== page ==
The joint is working in conjunction with La Benevolencija, the humanitarian aid society of the Sarajevo Jewish community, and World Jewish Relief, the British humanitarian organization.
As a group, the Jews in Bosnia have not taken sides in the war. This allows them to carry out their humanitarian missions.
In Britain, a newly created coalition of Jewish organizations launched what has been described as an unprecedented emergency appeal for Bosnian war victims.
Britain’s chief rabbi, Jonathan Sacks, said, “There is a moral imperative for Jews everywhere to intervene in the face of racism and xenophobia.”
At the same time, however, the Jewish Board of Deputies, British Jewry’s umbrella organization, was considering toning down a statement on the situation for fear of creating a backlash against Jews in Serbia.
“There is a feeling that anything said by Jews outside is liable to misinterpretation by anti-Semitic factions,” said Neville Nagler, chief executive of the board.
In the Middle East, Israel and Jordan joined forces to coordinate a humanitarian aid effort for Muslim refugees in Bosnia. Under a joint operation called “Peace in the Middle East — Peace in the World,” two planes, one Israeli and one Jordanian, are scheduled to fly to Bosnia this week to bring medical supplies, clothing, blankets and other aid to war victims.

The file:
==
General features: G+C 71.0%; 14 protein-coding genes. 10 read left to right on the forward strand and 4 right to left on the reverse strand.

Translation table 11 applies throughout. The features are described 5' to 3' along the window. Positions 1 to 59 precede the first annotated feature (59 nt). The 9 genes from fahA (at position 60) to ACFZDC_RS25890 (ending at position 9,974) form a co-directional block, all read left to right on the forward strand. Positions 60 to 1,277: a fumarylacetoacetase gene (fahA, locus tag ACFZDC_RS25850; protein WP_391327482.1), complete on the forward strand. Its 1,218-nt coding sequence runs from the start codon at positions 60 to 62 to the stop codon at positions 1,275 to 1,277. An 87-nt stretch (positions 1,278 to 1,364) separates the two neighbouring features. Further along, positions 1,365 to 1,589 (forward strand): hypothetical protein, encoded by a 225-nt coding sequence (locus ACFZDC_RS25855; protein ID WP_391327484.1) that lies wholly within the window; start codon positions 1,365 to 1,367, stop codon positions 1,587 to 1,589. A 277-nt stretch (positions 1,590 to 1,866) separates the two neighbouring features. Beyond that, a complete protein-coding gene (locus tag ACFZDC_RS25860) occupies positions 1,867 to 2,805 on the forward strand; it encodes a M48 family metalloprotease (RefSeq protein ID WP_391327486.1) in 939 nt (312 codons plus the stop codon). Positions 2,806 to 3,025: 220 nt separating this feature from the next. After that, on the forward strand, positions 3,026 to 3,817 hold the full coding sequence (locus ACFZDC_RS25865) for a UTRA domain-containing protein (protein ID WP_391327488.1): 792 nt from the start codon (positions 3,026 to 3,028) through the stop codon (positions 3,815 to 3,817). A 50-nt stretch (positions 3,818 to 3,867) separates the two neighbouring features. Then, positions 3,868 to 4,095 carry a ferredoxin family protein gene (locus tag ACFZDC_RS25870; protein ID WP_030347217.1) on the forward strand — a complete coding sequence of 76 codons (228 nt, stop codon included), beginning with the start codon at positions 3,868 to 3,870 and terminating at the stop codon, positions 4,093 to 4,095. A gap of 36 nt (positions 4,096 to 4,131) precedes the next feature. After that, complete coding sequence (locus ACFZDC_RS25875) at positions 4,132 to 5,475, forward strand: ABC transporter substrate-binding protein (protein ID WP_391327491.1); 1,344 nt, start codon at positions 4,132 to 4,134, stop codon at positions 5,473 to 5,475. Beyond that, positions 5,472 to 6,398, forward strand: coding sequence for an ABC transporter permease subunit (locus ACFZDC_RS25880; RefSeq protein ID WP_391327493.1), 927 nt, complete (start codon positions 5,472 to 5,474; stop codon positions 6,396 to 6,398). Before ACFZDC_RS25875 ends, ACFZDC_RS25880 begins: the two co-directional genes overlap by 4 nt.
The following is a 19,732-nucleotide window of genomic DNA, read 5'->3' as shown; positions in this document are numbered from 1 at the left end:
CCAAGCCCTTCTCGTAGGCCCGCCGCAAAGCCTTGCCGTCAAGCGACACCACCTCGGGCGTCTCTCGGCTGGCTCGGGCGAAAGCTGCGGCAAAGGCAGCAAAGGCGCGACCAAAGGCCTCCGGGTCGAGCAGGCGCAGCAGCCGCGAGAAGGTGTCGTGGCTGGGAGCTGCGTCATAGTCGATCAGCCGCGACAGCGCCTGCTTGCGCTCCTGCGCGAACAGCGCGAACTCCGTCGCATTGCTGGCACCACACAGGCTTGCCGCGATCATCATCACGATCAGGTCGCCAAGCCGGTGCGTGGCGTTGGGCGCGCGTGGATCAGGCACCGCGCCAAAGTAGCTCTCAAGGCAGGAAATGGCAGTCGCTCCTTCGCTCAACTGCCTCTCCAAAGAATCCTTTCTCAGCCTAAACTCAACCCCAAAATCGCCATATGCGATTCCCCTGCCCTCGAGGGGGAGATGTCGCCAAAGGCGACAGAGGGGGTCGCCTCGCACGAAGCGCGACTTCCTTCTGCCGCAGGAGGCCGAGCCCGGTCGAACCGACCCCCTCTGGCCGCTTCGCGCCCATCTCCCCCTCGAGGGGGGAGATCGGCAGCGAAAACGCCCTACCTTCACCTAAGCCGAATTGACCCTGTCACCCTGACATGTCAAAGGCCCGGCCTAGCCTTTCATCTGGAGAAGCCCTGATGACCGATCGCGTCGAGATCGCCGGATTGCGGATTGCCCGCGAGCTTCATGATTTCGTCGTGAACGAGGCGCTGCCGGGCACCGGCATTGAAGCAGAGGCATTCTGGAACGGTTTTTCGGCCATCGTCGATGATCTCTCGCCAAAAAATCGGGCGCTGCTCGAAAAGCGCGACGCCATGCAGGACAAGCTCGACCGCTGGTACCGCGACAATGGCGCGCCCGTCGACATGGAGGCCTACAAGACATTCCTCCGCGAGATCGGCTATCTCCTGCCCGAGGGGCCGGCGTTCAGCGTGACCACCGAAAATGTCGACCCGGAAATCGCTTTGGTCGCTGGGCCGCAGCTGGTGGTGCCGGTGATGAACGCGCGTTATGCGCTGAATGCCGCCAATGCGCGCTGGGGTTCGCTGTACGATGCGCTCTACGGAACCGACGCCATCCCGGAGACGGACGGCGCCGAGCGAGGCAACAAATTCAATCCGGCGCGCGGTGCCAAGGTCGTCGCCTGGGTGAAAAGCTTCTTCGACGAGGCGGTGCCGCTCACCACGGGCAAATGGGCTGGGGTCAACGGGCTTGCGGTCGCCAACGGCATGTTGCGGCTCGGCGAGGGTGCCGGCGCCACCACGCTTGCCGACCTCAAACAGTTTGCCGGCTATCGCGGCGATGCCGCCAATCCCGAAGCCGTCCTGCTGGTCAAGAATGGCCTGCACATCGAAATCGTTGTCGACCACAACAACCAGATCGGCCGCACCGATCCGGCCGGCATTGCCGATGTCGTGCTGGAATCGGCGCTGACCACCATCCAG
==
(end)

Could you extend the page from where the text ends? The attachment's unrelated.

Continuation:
Rabin last week called Jordan Television during a telethon to raise money for the Bosnian Muslims. He made a personal pledge of $3,000.
Rabin told the television audience that he condemned the attacks by the rebel Serbs on the Muslims in Bosnia, adding that Israel opposes all assaults on people based on their religion, be they “Jewish, Muslim or Christian.”
Back in the United States, leaders of the organized Jewish community, though silent for many months, are again raising their voices against the escalating war in Bosnia.
The National Jewish Community Relations Advisory Council said it was outraged at the deterioration of the situation in Bosnia.